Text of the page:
Chilli Chocolate Truffles

One in four of the truffles are flavoured with habanero chilli powder, a fiesty hot chilli which ranks between 100,000 and 350,000 on the Scoville scale. Hand a bowl of truffles around the table after dinner and watch as your friends cautiously try their luck in 'truffle roulette'.

Needless to say, habanero chilli powder should be used sparingly. This recipe requires only the tiniest pinch to set your guests' mouths on fire. Start by adding the tiniest of pinches, taste the ganache and then add more if you think your guests can handle it. The rest of the chocolate truffles are plain, just covered in dark chocolate and will provide a soothing respite as they melt in the mouth.

Trick or treat chilli chocolate truffles are not recommended for children or those with a sensitive disposition!

Ingredients Serves: 6



  1. Bring the 70ml double cream to the boil and pour it over 110g dark chocolate.
  2. Stir until all the chocolate has melted and formed a smooth, silky ganache. If it doesn’t all melt place over a pan of simmering water and stir until it has.
  3. Separate out roughly a quarter of the ganache into a small bowl. Using a toothpick add a tiny pinch of habanero chilli powder and stir well.
  4. Refrigerate both ganaches until set.
  5. When the chocolate mixture is firm, use a melon baller to scoop out truffle sized chocolates. Roll them between your hands to get the right shape.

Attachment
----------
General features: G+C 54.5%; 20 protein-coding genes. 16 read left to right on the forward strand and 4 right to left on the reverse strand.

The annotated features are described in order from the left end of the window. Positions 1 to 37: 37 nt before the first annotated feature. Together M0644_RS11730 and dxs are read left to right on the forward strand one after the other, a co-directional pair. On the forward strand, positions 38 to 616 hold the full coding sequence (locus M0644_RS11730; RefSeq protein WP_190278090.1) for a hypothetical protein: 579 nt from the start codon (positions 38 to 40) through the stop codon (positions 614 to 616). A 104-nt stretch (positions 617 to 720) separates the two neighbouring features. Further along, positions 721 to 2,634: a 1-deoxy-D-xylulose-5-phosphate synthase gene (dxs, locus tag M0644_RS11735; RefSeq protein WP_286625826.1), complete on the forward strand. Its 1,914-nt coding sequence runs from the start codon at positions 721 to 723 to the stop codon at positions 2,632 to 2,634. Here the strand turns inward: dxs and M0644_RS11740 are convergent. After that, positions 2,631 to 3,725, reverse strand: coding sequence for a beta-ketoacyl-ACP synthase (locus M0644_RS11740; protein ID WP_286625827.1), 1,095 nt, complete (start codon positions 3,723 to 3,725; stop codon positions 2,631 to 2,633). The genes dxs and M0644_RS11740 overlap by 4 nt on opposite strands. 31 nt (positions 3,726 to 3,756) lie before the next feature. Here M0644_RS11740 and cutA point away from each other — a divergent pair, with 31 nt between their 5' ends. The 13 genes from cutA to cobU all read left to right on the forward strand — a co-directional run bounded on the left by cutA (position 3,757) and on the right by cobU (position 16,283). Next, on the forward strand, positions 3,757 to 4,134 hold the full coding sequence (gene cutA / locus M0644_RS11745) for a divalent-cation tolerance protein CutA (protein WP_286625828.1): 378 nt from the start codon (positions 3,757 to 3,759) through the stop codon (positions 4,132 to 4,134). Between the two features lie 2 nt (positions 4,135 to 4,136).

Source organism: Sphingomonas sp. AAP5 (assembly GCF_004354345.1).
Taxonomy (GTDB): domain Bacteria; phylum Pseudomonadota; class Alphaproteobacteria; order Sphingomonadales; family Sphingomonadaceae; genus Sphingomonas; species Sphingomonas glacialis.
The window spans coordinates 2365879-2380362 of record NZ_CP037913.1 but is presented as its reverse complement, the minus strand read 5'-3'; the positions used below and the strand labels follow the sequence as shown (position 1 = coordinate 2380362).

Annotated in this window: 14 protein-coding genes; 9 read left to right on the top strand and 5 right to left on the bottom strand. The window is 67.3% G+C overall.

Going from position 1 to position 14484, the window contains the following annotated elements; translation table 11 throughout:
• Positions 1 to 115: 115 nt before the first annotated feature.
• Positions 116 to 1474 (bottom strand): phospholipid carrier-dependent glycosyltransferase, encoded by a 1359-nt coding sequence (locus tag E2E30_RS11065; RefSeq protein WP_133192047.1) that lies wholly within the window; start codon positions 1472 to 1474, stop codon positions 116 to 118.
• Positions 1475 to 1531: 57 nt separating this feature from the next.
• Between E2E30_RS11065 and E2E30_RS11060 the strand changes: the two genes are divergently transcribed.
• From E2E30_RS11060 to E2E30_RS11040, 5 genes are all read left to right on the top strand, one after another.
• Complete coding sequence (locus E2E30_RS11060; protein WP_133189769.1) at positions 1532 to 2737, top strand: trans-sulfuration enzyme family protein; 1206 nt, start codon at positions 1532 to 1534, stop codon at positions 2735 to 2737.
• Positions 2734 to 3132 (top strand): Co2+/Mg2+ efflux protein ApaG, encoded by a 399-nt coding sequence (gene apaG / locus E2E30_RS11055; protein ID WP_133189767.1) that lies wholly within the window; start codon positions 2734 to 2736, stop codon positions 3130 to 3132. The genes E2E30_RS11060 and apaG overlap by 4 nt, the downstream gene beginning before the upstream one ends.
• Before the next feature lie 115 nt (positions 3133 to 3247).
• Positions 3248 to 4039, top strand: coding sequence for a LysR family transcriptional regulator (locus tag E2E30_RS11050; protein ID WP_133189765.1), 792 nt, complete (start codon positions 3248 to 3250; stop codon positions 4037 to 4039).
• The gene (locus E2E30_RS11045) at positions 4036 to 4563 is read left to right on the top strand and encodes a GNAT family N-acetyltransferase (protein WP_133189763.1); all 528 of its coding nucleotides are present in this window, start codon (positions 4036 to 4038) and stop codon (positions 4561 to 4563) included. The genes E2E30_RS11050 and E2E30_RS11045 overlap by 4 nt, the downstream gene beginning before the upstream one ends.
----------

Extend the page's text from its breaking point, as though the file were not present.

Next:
6. Refrigerate the truffles until solid and hard.
  7. Meanwhile melt 140g dark chocolate in a bain marie. Ideally allow the chocolate to cool to 32°C at which point it will be tempered.
  8. Using two toothpicks dip the truffles in the chocolate and place to one side.
  9. Before the chocolate has set roll the truffles over a cooling rack to achieve a spiky finish! Set aside to allow the chocolate to solidify.
  10. Once the truffles have set, dust  them with a little edible red metallic shimmer dust. The truffles are best eaten within a week of making them.


  • I’m sure that would work. However, because the chocolate is quite intense, it’s likely to be quite subtle unless the flavour in the cream is very strong. We dissolved passion fruit powder in the cream, which is lovely. Alternatively if you’re struggling to get a strong enough flavour with the dark chocolate, just swap the 54% couverture for white chocolate couverture to let the other flavours come through more strongly.

    nicola on

  • They sounds really easy to make. Do you think you could infuse the cream with lemon grass or rosemary and then make them the same way?

    Gill Bland on

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